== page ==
I stayed here on my last night on the Camino before reaching Santiago. Without doubt, this was the most well-organised and efficient venue I stayed at. You are welcomed at the reception by an extremely organised gentleman (I missed his name unfortunately) and given a complete run-down of the small and compact albergue. The beds are all located in one large communal room and accommodates 26 pilgrims. Each berth is big enough to sit upright in, is solidly built so no disturbances from a restless sleeper above, has its own locker, fresh clean linen, a spare blanket and an extremely comfortable mattress (which I wish I could have taken home with me), and has a small light and a curtain for privacy. You do however have to make your own bed. The locker has a socket for secure phone charging. There are communal bathrooms and a small kitchenette with all mod-cons a pilgrim would need. You are welcome to make yourself a hot refreshment on arrival with one free serving of milk. This albergue was super clean and you are required to remove your outdoor shoes before going into the communal sleeping area. A cabinet in the hall caters for shoes. There are 2 communal computers if needed, free wi-fi, a library and a small reception area with chairs and loads of informational pamphlets and they provide a laundry service for a minimal fee. I had sent my backpack ahead on this day and it was safely packed away in my dedicated locker. There is a lights-out and a ‘be quiet’ deadline of 11pm for which I suspect most pilgrims were grateful. The albergue is easily found just a few yards from the church and river, and virtually right in town for exploring. An exceptionally clean and pleasant venue in a good location just a few yards from the start of the pilgrim’s route to Santiago. I can easily give this venue a 4.5* rating for price (16 euro), cleanliness, general organisation, location and convenience.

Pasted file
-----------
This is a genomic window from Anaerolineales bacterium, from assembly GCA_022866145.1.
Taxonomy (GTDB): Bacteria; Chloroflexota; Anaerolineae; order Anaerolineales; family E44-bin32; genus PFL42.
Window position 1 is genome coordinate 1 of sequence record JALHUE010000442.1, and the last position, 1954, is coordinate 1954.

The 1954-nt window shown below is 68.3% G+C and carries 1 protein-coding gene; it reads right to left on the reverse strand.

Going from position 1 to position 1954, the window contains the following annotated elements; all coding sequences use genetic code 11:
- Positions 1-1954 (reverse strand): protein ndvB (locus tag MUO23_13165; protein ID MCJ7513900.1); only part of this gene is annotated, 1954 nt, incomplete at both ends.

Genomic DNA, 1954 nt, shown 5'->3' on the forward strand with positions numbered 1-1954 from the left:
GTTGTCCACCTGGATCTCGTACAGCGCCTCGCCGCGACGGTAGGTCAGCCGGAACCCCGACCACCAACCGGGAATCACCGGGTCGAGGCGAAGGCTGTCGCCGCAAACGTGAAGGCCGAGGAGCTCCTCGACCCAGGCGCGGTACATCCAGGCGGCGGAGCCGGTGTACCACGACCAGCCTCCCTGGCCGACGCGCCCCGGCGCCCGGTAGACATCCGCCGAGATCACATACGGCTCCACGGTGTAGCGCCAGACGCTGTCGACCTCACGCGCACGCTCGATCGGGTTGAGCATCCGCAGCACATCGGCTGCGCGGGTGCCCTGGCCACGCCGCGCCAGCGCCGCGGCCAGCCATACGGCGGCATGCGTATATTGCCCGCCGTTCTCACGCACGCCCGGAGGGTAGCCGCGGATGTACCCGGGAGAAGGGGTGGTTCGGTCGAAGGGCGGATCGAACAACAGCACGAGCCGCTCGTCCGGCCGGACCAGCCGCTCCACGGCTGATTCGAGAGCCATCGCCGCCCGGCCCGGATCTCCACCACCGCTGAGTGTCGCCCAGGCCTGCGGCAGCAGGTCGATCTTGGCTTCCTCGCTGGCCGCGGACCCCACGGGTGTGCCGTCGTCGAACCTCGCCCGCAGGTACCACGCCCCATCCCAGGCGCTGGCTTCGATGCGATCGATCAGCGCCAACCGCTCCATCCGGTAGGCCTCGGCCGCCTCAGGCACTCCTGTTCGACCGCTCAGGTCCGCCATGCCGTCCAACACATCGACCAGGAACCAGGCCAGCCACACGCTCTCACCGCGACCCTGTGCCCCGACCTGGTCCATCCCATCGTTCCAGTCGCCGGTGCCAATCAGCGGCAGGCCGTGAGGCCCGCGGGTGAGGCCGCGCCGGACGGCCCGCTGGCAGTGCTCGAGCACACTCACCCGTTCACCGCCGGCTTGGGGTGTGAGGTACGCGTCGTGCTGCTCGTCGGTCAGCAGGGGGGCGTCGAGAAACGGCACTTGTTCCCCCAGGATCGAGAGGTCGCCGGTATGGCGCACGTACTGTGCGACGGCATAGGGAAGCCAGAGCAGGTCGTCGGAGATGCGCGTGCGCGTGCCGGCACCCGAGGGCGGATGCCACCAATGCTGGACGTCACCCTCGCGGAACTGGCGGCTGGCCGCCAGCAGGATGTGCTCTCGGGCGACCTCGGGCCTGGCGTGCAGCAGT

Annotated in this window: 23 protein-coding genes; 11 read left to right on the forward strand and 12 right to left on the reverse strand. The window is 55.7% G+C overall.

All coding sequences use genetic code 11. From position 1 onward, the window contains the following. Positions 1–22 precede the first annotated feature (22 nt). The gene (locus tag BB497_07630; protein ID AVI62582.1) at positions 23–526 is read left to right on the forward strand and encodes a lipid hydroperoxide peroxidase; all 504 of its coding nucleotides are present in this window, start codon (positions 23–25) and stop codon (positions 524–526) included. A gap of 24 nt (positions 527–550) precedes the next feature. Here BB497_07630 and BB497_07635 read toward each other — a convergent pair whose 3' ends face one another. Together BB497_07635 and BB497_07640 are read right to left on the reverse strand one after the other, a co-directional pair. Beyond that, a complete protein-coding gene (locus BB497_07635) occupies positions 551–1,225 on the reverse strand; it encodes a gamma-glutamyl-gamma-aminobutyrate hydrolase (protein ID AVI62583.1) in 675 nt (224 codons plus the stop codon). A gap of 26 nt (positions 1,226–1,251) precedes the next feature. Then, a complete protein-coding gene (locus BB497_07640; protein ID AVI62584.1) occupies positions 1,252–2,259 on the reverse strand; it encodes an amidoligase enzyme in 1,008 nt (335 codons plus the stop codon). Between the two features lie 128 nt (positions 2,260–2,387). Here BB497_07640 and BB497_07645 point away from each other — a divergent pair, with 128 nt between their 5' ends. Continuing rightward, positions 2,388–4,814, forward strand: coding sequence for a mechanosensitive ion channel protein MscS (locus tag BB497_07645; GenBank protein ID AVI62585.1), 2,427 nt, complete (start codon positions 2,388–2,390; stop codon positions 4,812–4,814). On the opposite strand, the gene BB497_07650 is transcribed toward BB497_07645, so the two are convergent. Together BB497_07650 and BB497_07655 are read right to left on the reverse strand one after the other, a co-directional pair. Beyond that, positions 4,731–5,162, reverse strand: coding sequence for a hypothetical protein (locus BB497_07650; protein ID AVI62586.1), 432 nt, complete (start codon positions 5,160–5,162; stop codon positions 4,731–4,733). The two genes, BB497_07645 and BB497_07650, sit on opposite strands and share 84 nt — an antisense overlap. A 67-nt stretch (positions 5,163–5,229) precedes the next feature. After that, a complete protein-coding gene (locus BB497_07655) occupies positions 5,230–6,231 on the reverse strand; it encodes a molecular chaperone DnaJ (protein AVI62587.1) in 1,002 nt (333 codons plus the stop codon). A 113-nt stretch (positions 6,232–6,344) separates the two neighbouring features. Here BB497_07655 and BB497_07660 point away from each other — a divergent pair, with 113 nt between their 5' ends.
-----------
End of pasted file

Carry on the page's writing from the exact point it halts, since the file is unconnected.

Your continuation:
Website: http://www.alberguecorredoiras.es/index.php

 

Albergue Corredoiras, Padron

Albergue Corredoiras, Padron

4) Hostel Eleven, Rua Narcisco Ferreira 57, 4740-281, Esposende, Portugal
Tel: +351 253039303
Towards the end of a very long day, I received a phone call just as I reached Fao, which was the last town before Esposende; it was the host of the hostel enquiring as to whether I was okay and if I needed any help. It had taken me that long to get there, he was beginning to think I wasn’t going to show up. LOL Hostel Eleven was a very fresh, clean and hospitable venue with super clean facilities, a welcoming reception area and free wi-fi. The rooms catered for 4 occupants but I didn’t find this an issue as I was lucky enough to share with only 1 person. Each bed had its own locker with a key which is very useful and I found the bed linen to be clean and fresh and the bed was made up and comfortable. Hoorah. The kitchen and bathroom facilities are well organised and very clean and you are able to prepare a simple meal for yourself with your own provisions and make a hot drink with the hostel’s provisions; milk and tea/coffee ingredients available. I found the bed to be extremely comfortable and it was a pleasure to not have to make my own bed. Located along a side road just off the pilgrim’s route, I did find it quite difficult to locate, but I suspect that was because I was extremely tired and unable to read my map properly. But a quick phone call and I was soon there. The area was very quiet and also within easy reach of the town centre. I am happy to give this venue also a 4.5* rating based on hospitality, cleanliness, facilities, and location. I paid 16 euro and this included a very good continental breakfast.
The website: http://www.hosteleleven.pt/

Hotel Eleven, Esposende

Hotel Eleven, Esposende – I loved this venue. Bright and airy

5) Hostal Anosa Casa, Entremurallas, 9, 15702 Santiago, Spain.
Tel: +34 981585926
I found this hostal to be very comfortable and I had a super room. Very conveniently located just a 5-8 minute walk to the cathedral, the hostal is located down a side alley and fairly quiet albeit near to a main thoroughfare and close to the traditional pilgrim’s route into the city of Santiago. The lobby is quite dark and small and there are no remarkable features, but the room I was in was pleasant and I had a lovely double bed that was extremely comfortable with lovely fresh linen. The luxury at this venue was having a private shower/toilet area, although it was very tiny it came with lovely fluffy towels, shampoo and conditioner and shower gel and a shower cap. I had a table, wardrobe, bedside tables, a T.V. and free wi-fi. The walls were quite thin and I could hear the occupant of the next room moving about but since they were relatively quiet it wasn’t really an issue. The staff were friendly and they offer a same day laundry service of 8 euro for 4 kgs. The area is close to shops and restaurants and cafes with many small squares and much to see and a very short walk to the Alameda Park. I paid 55 euro per night with no breakfast. I can comfortably give this venue a 4* rating for location, comfort, cleanliness and facilities.